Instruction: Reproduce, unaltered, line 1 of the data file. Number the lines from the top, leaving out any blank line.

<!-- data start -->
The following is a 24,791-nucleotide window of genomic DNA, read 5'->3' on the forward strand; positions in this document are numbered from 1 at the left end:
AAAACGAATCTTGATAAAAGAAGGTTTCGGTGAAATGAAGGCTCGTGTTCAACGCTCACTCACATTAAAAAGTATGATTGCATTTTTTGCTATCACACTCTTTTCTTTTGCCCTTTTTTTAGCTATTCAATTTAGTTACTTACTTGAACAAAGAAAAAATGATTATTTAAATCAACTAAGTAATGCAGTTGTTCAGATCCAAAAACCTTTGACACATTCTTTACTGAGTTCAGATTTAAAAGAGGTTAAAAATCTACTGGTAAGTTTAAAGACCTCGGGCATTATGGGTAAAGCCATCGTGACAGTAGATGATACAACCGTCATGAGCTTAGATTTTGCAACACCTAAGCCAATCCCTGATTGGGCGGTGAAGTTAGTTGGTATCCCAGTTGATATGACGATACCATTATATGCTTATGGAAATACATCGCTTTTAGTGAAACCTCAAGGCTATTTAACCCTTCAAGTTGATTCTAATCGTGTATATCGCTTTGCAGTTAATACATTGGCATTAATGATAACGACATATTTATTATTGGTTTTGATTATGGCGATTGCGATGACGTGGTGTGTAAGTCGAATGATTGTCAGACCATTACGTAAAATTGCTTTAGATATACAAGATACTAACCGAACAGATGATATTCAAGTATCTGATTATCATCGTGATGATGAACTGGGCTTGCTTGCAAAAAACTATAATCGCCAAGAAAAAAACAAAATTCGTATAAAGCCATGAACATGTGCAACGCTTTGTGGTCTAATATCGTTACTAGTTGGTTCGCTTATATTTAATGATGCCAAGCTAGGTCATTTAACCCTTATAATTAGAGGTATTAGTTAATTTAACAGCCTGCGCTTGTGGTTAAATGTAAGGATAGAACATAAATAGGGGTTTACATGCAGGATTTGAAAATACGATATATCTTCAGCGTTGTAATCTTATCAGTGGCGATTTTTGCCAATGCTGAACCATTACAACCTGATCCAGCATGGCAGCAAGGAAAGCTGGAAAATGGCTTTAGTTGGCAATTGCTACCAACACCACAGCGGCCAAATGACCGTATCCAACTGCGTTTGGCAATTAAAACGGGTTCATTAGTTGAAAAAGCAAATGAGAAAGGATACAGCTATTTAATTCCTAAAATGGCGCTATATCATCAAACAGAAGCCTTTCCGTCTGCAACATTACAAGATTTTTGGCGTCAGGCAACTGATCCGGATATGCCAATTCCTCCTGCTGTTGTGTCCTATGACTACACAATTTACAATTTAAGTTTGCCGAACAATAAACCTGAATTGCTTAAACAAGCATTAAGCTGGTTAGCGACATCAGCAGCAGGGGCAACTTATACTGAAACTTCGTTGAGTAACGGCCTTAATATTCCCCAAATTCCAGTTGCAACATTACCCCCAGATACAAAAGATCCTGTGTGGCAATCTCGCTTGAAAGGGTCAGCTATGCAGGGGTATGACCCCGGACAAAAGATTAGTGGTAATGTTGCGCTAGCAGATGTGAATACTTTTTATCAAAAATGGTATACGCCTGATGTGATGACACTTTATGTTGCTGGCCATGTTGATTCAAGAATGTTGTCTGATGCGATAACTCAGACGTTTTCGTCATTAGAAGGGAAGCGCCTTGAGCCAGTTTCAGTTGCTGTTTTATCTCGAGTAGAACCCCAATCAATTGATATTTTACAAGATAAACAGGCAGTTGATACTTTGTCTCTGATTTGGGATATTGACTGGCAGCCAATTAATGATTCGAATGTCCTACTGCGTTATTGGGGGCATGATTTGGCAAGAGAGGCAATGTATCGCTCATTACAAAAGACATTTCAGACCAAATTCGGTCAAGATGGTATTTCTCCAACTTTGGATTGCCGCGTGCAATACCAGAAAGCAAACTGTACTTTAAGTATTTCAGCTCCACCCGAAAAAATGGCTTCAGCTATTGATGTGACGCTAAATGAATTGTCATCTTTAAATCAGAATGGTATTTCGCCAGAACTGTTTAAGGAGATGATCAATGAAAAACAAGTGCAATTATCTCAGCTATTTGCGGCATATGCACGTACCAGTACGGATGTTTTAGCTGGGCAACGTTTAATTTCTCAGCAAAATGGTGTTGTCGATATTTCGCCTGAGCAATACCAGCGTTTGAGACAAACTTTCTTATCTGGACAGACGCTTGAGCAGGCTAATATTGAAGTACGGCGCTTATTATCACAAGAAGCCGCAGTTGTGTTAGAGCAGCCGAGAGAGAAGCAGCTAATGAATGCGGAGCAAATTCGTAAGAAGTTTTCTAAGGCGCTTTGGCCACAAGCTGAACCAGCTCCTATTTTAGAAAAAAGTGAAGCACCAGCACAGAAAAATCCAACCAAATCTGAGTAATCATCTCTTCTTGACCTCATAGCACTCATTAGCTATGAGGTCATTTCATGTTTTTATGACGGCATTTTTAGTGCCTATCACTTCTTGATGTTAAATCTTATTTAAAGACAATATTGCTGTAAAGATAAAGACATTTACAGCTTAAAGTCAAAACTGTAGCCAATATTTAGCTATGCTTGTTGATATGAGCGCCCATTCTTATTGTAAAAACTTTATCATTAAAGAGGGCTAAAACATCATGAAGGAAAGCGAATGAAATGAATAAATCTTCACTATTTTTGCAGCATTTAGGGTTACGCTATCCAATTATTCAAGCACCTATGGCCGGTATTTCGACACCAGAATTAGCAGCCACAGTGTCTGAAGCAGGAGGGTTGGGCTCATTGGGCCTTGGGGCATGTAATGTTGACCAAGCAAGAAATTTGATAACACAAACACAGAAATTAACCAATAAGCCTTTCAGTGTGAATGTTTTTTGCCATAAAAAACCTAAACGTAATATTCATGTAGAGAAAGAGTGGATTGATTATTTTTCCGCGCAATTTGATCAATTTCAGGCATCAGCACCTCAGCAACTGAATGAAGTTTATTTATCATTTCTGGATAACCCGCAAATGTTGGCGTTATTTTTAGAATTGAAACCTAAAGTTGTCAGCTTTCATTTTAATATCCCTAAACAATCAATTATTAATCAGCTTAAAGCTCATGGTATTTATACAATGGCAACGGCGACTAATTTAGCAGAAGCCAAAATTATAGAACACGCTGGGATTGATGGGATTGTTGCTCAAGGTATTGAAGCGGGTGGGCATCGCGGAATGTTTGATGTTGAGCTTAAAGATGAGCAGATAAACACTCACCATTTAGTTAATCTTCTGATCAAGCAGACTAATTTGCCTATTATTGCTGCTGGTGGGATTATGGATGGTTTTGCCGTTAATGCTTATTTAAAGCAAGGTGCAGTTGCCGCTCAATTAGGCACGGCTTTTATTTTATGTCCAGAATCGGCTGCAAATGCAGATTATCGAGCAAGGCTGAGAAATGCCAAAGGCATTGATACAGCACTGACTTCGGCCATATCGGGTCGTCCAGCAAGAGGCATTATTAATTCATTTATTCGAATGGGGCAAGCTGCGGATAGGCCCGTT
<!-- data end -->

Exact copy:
The following is a 24,791-nucleotide window of genomic DNA, read 5'->3' on the forward strand; positions in this document are numbered from 1 at the left end: